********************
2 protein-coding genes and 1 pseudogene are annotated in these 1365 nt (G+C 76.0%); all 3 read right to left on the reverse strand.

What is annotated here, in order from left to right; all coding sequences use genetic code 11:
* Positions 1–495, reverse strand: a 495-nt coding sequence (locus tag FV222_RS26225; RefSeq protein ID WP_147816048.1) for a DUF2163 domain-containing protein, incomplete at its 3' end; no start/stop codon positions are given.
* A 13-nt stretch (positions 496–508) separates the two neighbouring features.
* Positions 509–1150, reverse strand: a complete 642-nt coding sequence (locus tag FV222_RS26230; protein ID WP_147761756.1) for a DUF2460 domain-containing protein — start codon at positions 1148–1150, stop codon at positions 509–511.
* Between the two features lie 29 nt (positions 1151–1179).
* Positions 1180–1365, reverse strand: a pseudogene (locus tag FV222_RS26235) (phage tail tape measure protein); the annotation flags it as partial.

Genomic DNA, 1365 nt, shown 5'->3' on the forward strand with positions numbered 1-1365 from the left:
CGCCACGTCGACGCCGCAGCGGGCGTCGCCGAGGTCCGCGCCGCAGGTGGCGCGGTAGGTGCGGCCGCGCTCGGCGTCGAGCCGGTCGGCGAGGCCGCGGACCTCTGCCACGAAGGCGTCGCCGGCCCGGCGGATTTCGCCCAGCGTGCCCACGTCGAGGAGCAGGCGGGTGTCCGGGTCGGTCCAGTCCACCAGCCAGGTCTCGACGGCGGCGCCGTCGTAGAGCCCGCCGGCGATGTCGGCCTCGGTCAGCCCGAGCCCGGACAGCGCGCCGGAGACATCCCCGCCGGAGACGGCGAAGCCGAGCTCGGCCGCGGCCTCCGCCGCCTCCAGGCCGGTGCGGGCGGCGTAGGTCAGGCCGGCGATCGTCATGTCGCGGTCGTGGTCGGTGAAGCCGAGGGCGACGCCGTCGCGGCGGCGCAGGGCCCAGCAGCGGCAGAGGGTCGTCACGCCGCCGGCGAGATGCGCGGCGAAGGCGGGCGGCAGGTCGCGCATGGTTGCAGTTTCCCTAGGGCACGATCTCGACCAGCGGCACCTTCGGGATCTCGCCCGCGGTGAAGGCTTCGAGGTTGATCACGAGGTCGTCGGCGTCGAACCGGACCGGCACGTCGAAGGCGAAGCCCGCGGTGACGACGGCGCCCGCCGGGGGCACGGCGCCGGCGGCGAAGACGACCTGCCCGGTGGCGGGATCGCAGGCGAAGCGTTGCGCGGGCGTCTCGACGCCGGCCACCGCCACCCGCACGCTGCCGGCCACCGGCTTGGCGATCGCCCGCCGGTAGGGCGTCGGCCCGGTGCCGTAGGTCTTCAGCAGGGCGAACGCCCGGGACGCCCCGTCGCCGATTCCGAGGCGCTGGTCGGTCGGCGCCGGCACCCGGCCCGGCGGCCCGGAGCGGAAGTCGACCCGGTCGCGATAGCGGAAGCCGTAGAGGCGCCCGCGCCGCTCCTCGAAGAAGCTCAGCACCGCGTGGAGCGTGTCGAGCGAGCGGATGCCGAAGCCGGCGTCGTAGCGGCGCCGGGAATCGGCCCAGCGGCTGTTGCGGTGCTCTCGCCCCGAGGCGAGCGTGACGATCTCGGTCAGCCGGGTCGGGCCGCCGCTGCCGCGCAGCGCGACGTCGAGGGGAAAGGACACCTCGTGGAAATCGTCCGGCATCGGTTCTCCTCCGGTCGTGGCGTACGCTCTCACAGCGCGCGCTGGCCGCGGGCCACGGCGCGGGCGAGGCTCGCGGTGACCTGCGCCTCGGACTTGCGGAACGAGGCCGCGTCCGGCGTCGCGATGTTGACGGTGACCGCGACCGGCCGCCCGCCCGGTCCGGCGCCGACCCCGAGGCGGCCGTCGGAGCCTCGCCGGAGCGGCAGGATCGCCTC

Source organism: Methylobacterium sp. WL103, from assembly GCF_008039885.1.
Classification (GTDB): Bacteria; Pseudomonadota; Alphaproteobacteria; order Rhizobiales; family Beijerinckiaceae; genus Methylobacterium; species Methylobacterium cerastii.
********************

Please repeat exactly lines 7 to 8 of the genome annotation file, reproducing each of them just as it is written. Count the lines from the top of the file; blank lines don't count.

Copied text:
* Positions 1180–1365, reverse strand: a pseudogene (locus tag FV222_RS26235) (phage tail tape measure protein); the annotation flags it as partial.

Genomic DNA, 1365 nt, shown 5'->3' on the forward strand with positions numbered 1-1365 from the left: